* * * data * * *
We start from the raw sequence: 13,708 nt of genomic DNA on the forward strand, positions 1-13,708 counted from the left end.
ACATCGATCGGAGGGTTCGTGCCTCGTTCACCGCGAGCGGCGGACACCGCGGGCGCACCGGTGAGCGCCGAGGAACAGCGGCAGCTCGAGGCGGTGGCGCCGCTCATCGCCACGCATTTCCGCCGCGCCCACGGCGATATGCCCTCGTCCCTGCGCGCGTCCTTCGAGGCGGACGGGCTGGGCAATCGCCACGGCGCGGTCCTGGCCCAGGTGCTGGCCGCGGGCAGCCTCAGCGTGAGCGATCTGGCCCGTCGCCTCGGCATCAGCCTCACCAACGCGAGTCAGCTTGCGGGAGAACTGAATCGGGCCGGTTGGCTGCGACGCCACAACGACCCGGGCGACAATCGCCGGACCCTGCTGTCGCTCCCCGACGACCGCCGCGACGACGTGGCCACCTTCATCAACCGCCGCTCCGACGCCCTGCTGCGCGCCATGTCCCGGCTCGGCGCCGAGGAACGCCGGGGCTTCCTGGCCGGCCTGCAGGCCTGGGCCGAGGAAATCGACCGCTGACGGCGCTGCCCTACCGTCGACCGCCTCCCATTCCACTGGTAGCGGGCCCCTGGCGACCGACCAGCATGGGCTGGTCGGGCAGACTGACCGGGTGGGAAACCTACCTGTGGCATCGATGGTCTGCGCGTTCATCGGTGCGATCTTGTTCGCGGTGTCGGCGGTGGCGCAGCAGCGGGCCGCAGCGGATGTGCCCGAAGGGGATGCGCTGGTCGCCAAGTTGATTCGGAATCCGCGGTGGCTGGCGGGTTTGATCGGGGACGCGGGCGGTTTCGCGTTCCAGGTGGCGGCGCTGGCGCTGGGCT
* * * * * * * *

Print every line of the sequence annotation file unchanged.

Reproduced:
We start from the raw sequence: 13,708 nt of genomic DNA on the forward strand, positions 1-13,708 counted from the left end.
ACATCGATCGGAGGGTTCGTGCCTCGTTCACCGCGAGCGGCGGACACCGCGGGCGCACCGGTGAGCGCCGAGGAACAGCGGCAGCTCGAGGCGGTGGCGCCGCTCATCGCCACGCATTTCCGCCGCGCCCACGGCGATATGCCCTCGTCCCTGCGCGCGTCCTTCGAGGCGGACGGGCTGGGCAATCGCCACGGCGCGGTCCTGGCCCAGGTGCTGGCCGCGGGCAGCCTCAGCGTGAGCGATCTGGCCCGTCGCCTCGGCATCAGCCTCACCAACGCGAGTCAGCTTGCGGGAGAACTGAATCGGGCCGGTTGGCTGCGACGCCACAACGACCCGGGCGACAATCGCCGGACCCTGCTGTCGCTCCCCGACGACCGCCGCGACGACGTGGCCACCTTCATCAACCGCCGCTCCGACGCCCTGCTGCGCGCCATGTCCCGGCTCGGCGCCGAGGAACGCCGGGGCTTCCTGGCCGGCCTGCAGGCCTGGGCCGAGGAAATCGACCGCTGACGGCGCTGCCCTACCGTCGACCGCCTCCCATTCCACTGGTAGCGGGCCCCTGGCGACCGACCAGCATGGGCTGGTCGGGCAGACTGACCGGGTGGGAAACCTACCTGTGGCATCGATGGTCTGCGCGTTCATCGGTGCGATCTTGTTCGCGGTGTCGGCGGTGGCGCAGCAGCGGGCCGCAGCGGATGTGCCCGAAGGGGATGCGCTGGTCGCCAAGTTGATTCGGAATCCGCGGTGGCTGGCGGGTTTGATCGGGGACGCGGGCGGTTTCGCGTTCCAGGTGGCGGCGCTGGCGCTGGGCT